What does it mean to be “addicted to alcohol?” Alcohol is a legal substance and is often treated differently than other drugs due to its availability and commonality. Although alcohol is legal, it is the most misused substance in the world. The misuse of alcohol can lead to an addiction to the substance.
What Does it Mean to be “Addicted to Alcohol?”
Let’s examine what constitutes “heavy drinking.” The current recommendation for “drinking in moderation” is consuming two drinks or less in a day for men and one drink or less in a day for women. If you drink more than the daily or weekly limit, you’re engaging in heavy drinking. Aside from the numbers, there are signs and symptoms of alcohol addiction. While symptoms can vary from person to person, here are a few symptoms:
- Drinking at inappropriate times (ex. morning) or locations (ex. work or church)
- Changes in social groups
- Avoiding contact with friends and family
- Hiding alcohol or hiding drinking
- Relying on alcohol for daily functions
- Increased lethargy, depression, or other emotional issues
- Legal or professional problems such as an arrest or loss of a job
All of these are symptoms, but the true nature of alcohol addiction revolves around the persistent use of alcohol, even in the face of negative consequences. Once an individual’s thoughts and survival revolve around a substance, it is clear they have become addicted.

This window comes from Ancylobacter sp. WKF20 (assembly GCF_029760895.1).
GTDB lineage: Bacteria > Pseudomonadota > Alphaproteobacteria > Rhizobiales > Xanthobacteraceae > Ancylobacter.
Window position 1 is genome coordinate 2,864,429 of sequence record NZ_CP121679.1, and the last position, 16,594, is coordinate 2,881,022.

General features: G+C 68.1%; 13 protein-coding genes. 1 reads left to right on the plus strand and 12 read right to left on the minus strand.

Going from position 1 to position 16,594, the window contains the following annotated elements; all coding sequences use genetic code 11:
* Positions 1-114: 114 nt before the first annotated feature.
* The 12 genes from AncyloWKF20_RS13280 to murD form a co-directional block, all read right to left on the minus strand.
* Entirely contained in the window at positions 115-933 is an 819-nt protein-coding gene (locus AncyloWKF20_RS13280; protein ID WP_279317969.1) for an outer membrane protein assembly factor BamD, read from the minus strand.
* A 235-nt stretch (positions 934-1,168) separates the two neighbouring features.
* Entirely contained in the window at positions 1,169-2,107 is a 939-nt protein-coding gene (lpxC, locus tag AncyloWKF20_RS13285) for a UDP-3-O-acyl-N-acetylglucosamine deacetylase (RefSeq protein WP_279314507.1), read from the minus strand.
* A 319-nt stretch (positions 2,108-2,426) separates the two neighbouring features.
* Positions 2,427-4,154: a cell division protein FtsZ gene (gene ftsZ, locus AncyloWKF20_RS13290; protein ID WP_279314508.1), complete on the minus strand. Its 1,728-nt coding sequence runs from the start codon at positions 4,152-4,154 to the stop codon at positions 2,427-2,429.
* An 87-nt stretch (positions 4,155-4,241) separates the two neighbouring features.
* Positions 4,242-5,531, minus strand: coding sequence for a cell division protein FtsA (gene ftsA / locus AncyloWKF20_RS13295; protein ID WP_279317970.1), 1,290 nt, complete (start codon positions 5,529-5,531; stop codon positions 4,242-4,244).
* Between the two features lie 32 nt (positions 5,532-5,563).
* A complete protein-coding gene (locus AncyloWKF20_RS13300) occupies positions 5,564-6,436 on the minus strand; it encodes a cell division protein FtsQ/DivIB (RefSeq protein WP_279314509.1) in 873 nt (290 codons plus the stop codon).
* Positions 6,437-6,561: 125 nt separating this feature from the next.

Who Can Be Addicted to Alcohol?
Addiction is often seen as something that only targets a specific demographic, socioeconomic class, age, gender, but addiction is indiscriminate. Just like heart disease or diabetes doesn’t choose a particular group, addiction can affect anyone. There is no “typical” case of alcohol addiction. Lifestyles do not reflect alcohol addiction. For those who are addicted to alcohol, cognitive dissonance can play a factor. They may believe since they are “high-functioning,” they do not have a problem, but alcohol addiction can cause serious harm, both physically and mentally.. It can lead to liver disease, pancreatitis, some forms of cancer, brain damage, serious memory loss, and high blood pressure. There are several factors that can increase a person’s inclination towards alcohol addiction. Our genetics, frequency of consumption and age we began consuming can play a role in the development of addiction. So, what’s next?
The Next Step
Armed with the knowledge of what alcohol addiction looks like, now what is the next step towards treatment? The best treatment of alcohol addiction is prevention at an early age. Those who engage in underage drinking can be four times as likely to develop an addiction to alcohol later in life. Early treatment of alcohol addiction is most effective. The longer the addiction goes, the more difficult treatment can be. Utilizing resources such as a doctor, therapist or psychiatrist is a major step towards positive change. Getting strong social support and possibly medications can also make a large difference. Loved ones or friends of those afflicted by alcohol addiction can benefit from strong social groups or professional support groups. As a loved one of someone with an alcohol addiction, try to be encouraging and provide emotional support. The most important and hardest step of the journey is the first step, but making that decision is pivotal to transitioning to a healthy lifestyle.
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